Atari 2600

Review by Rob "Dire 51"



Graphics: 8

Sound: 7

Gameplay: 8

Overall: 8

The year was 1984, and business was booming at the box office. The mega-hits Indiana Jones And The Temple Of Doom, Star Trek III: The Search For Spock and Beverly Hills Cop were among the most talked about films that year. Also released that year was a film starring alumni from both Saturday Night Live and SCTV, a comedy with a sci-fi and supernatural slant to it. It went on to become one of the biggest films that year, right up with the other three I mentioned, and spawned - among other things - a chart-topping hit single, an animated series, an inevitable sequel a few years later, and, of course, video games. Yes, it was none other than Ghostbusters. Activision landed the rights to do home and computer games based on the film, and the man that handled most of them was none other than David Crane, creator of the smash hits Pitfall! and Pitfall II: Lost Caverns. He created the version of Ghostbusters that I'm reviewing here, and in the process created one of the best licensed titles ever made for the VCS.

Considering the limits of the technology he was working with, Crane stayed very true to the source material. Ghosts? Check. Ghostbusters? Check. The Ectomobile? Check. Proton packs and ghost traps? Check. The Stay-Puft Marshmallow Man? Check. Of course, he added a few things of his own creation to make the game a little more challenging, and the story - while not identical to the film - is perfectly suited to a videogame. You start with a five thousand dollar bank loan to set up your Ghostbusters franchise. The first screen you'll see after pressing reset is the shop. Here you'll find all of the things you need to bust ghosts. First is the Image Intensifier (cost: eight hundred dollars). This isn't really necessary to have, but it does make the ghosts in the building easier to see. Next up is the Bait (cost: four hundred dollars). This is a must buy, as you WILL need this later on in the game. After that comes the Ghost Vacuum (cost: five hundred dollars). This also isn't necessary to have, but if you do buy it, you'll be able to slow down the ghosts headed for Zuul. Finally are the Ghost Traps (cost: six hundred dollars each). You have to buy at least one of these, otherwise you won't be able to trap any ghosts, and then where would you be? One trap holds one ghost each.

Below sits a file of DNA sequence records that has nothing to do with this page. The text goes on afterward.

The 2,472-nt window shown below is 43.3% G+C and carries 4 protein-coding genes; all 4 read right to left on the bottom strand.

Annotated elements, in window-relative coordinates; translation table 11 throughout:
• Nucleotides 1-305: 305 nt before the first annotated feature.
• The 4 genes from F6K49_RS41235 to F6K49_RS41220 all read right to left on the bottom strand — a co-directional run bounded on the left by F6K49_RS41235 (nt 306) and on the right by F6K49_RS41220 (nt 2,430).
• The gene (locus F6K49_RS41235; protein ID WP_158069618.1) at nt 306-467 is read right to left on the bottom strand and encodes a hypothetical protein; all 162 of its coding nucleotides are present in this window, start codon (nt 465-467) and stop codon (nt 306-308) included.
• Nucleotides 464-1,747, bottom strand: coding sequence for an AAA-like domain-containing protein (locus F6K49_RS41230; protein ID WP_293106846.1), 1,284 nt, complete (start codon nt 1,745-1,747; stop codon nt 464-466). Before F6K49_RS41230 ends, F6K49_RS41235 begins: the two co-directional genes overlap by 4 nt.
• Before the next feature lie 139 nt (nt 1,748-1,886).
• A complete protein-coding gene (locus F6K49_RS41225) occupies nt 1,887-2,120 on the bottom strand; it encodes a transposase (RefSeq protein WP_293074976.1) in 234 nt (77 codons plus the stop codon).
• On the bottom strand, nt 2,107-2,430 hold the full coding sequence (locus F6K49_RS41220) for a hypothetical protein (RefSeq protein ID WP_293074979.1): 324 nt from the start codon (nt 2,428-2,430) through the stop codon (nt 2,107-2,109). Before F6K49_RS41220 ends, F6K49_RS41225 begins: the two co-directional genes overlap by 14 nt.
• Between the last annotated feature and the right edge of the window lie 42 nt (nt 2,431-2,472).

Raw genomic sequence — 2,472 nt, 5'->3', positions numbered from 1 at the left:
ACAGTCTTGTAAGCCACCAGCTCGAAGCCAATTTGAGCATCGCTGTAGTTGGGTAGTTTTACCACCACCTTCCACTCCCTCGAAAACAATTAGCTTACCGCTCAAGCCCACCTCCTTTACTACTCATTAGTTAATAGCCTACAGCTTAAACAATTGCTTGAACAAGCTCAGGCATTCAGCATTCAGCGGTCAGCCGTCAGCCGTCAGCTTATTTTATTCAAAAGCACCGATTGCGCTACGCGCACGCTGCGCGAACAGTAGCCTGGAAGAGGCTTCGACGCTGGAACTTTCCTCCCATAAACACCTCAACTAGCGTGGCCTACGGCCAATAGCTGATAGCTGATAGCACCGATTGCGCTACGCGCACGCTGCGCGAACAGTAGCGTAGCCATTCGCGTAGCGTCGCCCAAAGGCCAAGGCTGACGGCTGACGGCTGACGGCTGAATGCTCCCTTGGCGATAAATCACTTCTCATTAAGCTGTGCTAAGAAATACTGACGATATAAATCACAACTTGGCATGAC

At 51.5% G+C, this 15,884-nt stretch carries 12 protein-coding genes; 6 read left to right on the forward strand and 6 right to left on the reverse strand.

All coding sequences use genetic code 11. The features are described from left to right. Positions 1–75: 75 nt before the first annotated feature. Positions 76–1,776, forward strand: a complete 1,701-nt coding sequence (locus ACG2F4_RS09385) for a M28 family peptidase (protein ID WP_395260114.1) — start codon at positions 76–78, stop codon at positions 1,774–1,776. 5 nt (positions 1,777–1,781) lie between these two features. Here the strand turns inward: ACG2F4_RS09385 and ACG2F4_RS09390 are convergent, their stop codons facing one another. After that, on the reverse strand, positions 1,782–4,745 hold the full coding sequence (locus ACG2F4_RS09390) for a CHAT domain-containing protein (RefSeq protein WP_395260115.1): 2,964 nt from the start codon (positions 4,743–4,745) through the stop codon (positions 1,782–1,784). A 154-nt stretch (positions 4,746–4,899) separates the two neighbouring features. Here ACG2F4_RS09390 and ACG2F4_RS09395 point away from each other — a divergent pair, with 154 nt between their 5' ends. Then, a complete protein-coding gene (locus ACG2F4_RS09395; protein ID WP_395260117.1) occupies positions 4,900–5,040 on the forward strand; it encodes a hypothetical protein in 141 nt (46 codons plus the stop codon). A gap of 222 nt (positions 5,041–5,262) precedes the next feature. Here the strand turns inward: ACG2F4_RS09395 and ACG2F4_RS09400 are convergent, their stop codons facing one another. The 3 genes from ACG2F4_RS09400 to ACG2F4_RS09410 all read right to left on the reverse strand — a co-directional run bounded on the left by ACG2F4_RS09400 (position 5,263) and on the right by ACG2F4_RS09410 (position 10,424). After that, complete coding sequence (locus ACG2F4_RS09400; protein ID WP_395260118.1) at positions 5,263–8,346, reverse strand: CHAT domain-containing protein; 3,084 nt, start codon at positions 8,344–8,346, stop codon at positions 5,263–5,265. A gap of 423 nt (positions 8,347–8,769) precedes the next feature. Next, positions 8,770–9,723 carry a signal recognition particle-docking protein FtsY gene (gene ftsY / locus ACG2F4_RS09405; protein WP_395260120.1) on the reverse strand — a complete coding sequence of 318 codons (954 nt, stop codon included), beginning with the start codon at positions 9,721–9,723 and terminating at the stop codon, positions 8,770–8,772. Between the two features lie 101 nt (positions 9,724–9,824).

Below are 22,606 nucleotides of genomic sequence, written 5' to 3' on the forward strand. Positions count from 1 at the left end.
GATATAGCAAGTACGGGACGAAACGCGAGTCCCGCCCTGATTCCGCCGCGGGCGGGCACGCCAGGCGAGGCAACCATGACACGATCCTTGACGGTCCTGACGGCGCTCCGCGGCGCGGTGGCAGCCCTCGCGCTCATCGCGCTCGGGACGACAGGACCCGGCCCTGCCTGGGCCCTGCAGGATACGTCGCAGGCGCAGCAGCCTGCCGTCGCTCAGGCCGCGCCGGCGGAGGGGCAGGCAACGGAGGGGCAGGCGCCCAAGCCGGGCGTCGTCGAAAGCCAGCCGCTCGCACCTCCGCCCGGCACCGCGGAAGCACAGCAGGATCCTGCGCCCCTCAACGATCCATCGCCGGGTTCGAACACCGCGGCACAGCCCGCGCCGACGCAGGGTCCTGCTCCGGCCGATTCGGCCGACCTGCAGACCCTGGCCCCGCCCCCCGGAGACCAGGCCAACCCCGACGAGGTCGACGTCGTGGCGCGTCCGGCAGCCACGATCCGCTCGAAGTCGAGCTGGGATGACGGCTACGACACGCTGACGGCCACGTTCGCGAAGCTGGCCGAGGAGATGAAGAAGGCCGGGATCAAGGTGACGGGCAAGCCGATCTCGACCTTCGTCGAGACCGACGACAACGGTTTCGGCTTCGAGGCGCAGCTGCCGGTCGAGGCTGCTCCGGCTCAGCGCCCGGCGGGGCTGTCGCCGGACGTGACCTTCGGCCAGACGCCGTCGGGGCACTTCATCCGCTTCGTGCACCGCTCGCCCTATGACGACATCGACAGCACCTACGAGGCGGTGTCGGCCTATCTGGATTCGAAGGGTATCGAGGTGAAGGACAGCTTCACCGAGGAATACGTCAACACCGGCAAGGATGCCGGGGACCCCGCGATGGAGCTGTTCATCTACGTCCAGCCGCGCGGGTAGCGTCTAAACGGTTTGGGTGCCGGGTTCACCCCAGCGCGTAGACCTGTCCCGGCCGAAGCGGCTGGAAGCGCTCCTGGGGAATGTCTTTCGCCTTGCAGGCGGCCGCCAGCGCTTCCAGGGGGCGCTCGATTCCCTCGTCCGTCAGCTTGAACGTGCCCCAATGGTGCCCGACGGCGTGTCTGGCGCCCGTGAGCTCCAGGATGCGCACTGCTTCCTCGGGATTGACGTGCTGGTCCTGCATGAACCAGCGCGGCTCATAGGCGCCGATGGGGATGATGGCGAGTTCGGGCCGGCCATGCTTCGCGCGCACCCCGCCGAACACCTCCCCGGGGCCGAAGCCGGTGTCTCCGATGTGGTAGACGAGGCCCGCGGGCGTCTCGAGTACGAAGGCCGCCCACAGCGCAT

From there, you move the left difficulty switch to start the game. You'll see a map of New York City, with a small Ghostbusters logo on one of the streets, which represents your Ectomobile. Up near the top right of the screen, one of the buildings has the word "Zuul" written over it, and from the lower left of the screen, you'll see ghosts, called roamers, start flying up and heading for Zuul. Also, down above your remaining money, you'll see a notation that reads PK. This represents NYC's P(sycho)K(inetic)E(nergy) count, and it's steadily climbing. Once it reaches 5000, be alert, because the Stay-Puft Marshmallow Man will start arriving after that, and once it reaches 9999, you'd better have ten thousand dollars so you can pay off the bank and... well, more on this in a little bit. One of the buildings on the map will be flashing red at this point.

Move your Ghostbusters logo over to the building. If you bought the Ghost Vacuum, stop to run over the roamers that are heading for Zuul, but if you didn't, ignore them (or just run them over anyway to freeze them and slow them down). If the building that's flashing is above the logo, press the button. If it's below it, press down and the button at the same time. You'll then go the next screen - an overhead view of the Ectomobile as it races to its destination. If you ran over any of the roamers on the map, they'll fly by the Ectomobile, and if you have the Vacuum, you can press the button to vacuum them up. After a few seconds of driving you'll pull over.